Open main menu

Jiaolong (simplified Chinese: 蛟龙号; traditional Chinese: 蛟龍號; pinyin: jiāolóng hào flood dragon) is a Chinese manned deep-sea research submersible that can dive to a depth of over 7,000 metres (23,000 ft). It has the second-greatest depth range of any manned research vehicle in the world; the only manned expeditions to have gone deeper were the dives of the Trieste bathyscaphe (10,916 metres (35,814 ft)) in 1960, Archimède (9,560 metres (31,360 ft)) in 1962, Deepsea Challenger (10,898 metres (35,755 ft)) in 2012 (with all three diving to Challenger Deep) and the Limiting Factor (8,370 meters (27,460 ft)) in December 2018 to the bottom of the Puerto Rico Trench.[1]

Model of Jiaolong submersible at the Five-Year Achievements Exhibition (20171015152538).jpg
A small model of Jiaolong submersible
History
 China
Name: Jiaolong
In service: 2010
General characteristics
Type: Deep-submergence vehicle
Tonnage: 22
Length: 8 m (26 ft)
Beam: 3 m (9.8 ft)
Installed power: electric motor
Test depth: 7,500 m (24,600 ft)
Complement: 3

The general designer is Xu Qinan (徐芑南), a former professor at the School of Naval Architecture, Ocean and Civil Engineering (船舶与海洋工程学院) of Shanghai Jiao Tong University (SJTU), who also designed many other Chinese submersibles and unmanned underwater vehicles. Xu is now an academician for the Chinese Academy of Engineering. The first deputy general designer is Cui Weicheng (崔维成), and the deputy general designer was Zhu Weiqing (朱维庆).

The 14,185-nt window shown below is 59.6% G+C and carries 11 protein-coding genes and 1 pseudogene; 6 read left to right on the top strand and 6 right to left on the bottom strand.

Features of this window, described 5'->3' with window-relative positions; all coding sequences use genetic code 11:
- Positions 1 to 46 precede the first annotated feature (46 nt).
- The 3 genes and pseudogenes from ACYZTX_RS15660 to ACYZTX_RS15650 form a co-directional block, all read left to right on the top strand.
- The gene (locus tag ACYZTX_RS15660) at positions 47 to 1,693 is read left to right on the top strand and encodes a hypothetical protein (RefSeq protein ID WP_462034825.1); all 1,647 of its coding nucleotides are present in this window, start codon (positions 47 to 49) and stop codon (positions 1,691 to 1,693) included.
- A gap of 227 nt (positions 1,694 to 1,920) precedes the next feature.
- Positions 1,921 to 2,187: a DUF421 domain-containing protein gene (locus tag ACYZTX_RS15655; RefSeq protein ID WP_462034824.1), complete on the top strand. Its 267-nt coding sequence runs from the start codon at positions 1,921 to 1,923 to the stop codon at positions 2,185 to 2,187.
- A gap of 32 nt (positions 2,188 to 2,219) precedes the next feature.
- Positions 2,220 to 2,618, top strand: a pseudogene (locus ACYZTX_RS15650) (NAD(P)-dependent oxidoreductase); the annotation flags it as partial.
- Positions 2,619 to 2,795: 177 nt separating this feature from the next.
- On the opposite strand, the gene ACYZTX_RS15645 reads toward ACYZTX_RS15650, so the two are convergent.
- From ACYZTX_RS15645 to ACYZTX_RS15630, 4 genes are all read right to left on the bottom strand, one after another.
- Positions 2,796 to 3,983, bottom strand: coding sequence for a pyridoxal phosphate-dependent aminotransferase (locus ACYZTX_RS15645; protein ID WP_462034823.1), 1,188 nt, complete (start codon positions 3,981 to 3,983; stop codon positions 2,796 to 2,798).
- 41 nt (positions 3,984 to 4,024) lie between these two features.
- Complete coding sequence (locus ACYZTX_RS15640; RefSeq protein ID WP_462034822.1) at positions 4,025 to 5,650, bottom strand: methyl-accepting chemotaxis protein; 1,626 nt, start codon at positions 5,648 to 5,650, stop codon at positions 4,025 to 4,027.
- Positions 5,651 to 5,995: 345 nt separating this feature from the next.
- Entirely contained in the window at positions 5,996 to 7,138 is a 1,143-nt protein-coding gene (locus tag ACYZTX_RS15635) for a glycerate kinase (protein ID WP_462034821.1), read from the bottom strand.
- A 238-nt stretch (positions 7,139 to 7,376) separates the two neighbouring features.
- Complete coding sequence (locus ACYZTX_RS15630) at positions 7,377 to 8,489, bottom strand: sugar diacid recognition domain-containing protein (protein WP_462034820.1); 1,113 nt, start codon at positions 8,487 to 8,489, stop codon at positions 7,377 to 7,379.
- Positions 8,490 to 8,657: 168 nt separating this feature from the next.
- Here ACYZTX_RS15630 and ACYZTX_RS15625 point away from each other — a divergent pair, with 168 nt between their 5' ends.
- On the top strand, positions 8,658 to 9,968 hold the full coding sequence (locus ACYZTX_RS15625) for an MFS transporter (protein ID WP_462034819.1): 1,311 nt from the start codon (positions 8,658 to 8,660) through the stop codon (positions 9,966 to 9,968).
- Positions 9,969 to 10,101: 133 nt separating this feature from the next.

On June 27, 2012, the Jiaolong with two oceanauts reached a depth of 7,062 meters (23,169 feet) in the Mariana Trench in the western Pacific Ocean.[2] Previously, on June 19, 2012, the Jiaolong reached a depth of 6,965 metres (22,851 feet).[3] It had its first test in South China Sea between May 31 and July 18, 2010, reaching a depth of 3,759 metres (12,333 ft) with three crew.[4] On July 22, 2011, Jiaolong reached a depth of 4,027 metres (13,212 ft) in northeastern Pacific. The five-hour mission included chemical, physical and biological research. Seventeen dives have been completed.[5][6]

Besides China, other countries that have developed deep-water technology include the United States, France, Russia and Japan.[7][8]

See alsoEdit

ReferencesEdit

  1. ^ Dean 2018-12-21T17:15:00-05:00, Josh. "An inside look at the first solo trip to the deepest point of the Atlantic". Popular Science. Retrieved 2018-12-22.
  2. ^ "China submersible breaks 7,000-metre mark".
  3. ^ "Jiaolong dives to 6,965m". Chinadaily. 2012-06-20. Retrieved 2015-09-02.
  4. ^ "Jiaolong submersible to attempt 5,000m manned dive". www.wantchinatimes.com. 2011-05-21. Archived from the original on 2012-03-14. Retrieved 2011-07-01. Cite uses deprecated parameter |deadurl= (help)
  5. ^ "China's deep-sea sub resurfaces". www.chinadaily.com.cn. Retrieved 20 April 2018.
  6. ^ "Jiaolong set for deepest mission - Shanghai Daily | 上海日报 - English Window to China New". Shanghai Daily. Retrieved 2011-11-18.
  7. ^ "China successfully completes trial run on deep water submersible". www.china.org.cn. 2010-08-28. Retrieved 2011-07-01.
  8. ^ "Chinese submersible reaches northeastern Pacific Ocean to conduct diving test". News.xinhuanet.com. 2011-07-16. Retrieved 2011-11-18.